A year ago devastating floods in Serbia exposed the country’s vulnerability to the impacts of climate change. Until then the imperative to reduce harmful emissions of carbon was absent from the public debate and plans to develop the energy system largely based on coal. Will Serbian officials connect the dots and set ambitious climate goals as part of Serbia’s contribution to the Paris climate agreement expected to be announced this week?
This Op-Ed was published on Revolve.media on 10.6.2015
By Dragana Mileusnic, Energy policy coordinator for South East Europe at Climate Action Network Europe
In May 2014, Bosnia and Herzegovina, Croatia and Serbia were hit with unprecedented floods, the worst recorded in the last 120 years. The impacts were devastating. According to the Reliefweb data, over 80 people lost their lives. All throughout the region, houses were destroyed in floods and landslides which followed them. Energy and transport infrastructure was badly damaged. Altogether, economic costs exceeded one billion euros, which is a serious burden for such small and indebted countries as the Balkans.
The floods have exposed how fragile and insecure a highly centralized, coal-based energy system can be. If it wasn’t for the outstanding citizens’ solidarity and engagement, incentivized by the floods, Serbia could have lost more than half of its domestic electricity production, practically overnight. Major coal power plants, including the largest Nikola Tesla, were at a great risk of flooding as they were located in the most affected areas. Their future was hanging on a balance and only substantial efforts put in their defense saved the country’s energy system.
Moreover, several coal mines were hardly hit. Some of them were fully flooded, causing a sharp decrease in Serbia’s coal production. As a result, from mid-May to the end of July 2014 Serbia had to import both coal and electricity worth over 30 million euros.
The floods triggered first public discussions on climate change in the Balkans. A non-topic in the past, in the floods’ aftermath it was unavoidable to recognize its impacts in the region. According to the Intergovernmental Panel on Climate Change, the Balkans are very vulnerable to climate change and similar extreme weather conditions will happen more often in the future.
The political elites have made an important step forward. Shyly but surely, they have spoken out about climate change and its implications. Their actions to address it, unfortunately, remain unclear. There is little understanding that climate and energy are two sides of the same coin.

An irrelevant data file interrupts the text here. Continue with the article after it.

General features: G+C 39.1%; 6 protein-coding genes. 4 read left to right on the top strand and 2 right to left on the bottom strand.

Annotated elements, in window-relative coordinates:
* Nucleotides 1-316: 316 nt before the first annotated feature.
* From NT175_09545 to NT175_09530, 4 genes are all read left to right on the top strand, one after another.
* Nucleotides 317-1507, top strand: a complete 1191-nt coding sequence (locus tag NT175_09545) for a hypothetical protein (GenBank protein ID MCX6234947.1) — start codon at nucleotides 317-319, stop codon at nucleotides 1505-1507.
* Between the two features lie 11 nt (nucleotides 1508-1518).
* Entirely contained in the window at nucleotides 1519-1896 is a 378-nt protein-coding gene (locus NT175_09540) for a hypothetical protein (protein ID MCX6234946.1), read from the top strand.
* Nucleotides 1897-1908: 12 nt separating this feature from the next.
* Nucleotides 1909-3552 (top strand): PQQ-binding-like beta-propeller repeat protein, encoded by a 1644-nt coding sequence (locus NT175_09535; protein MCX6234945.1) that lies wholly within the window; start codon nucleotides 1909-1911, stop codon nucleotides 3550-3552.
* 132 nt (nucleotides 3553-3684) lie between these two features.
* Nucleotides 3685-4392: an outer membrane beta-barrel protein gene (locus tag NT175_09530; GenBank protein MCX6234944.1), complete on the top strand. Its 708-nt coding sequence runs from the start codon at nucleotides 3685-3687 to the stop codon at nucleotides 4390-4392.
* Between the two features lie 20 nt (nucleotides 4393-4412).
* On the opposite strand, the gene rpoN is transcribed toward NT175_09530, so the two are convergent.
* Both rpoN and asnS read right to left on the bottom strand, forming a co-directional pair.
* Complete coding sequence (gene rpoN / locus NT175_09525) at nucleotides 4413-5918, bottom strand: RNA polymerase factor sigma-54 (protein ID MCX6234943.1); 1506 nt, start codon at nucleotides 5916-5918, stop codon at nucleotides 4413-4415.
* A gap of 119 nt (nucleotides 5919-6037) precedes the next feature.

Serbia still plans to build new coal power plants and significantly increase its carbon emissions in the next decade. The government justifies this by claiming that coal use is key for maintaining cheap electricity and accelerating economic development. However, taking into account the fact that health costs from coal power plants in Serbia amount to €4.98 billion per year, cheap energy from coal appears to be nothing more than an expensive illusion. The underlying causes of the coal sector expansion plans are in fact pure short-sightedness of the governments andan overwhelming level of corruption in the energy sector.
This year’s decisions will shape the future of the energy system in the Balkans. The countries are obliged to start tuning their energy sectors with the EU climate policies if they want to enhance prospects of their EU accession. Meeting the environmental standards of the EU is a valuable opportunity. Data shows that every euro invested in reaching EU environmental standards in industrial pollution, brings €17 in environmental and health benefits. An increased share of renewable energy and a decline of the coal industry should also result from this year’s reform of the Energy Community Treaty which aims at bringing about integrated energy market between the EU and the Balkans.
Finally, the call to submit contributions to the global climate agreement in Paris, to be signed in December this year, means that the countries of the Balkans will need to do their share of the global effort to reduce CO2 emissions. Serbia is expected to announce its climate targets this week, during a high level conference on 11th June. If it is serious in its intent to join the EU before 2030, its national contribution needs to reflect a fair share of the EU 2030 target. This target is now at least 40% of emission reduction in comparison to 1990, with a prospect to be increased as part of the Paris efforts. The French ambassador in Belgrade has already announced that the EU candidate countries need to take comparable action.
Now is the time to move from words to deeds.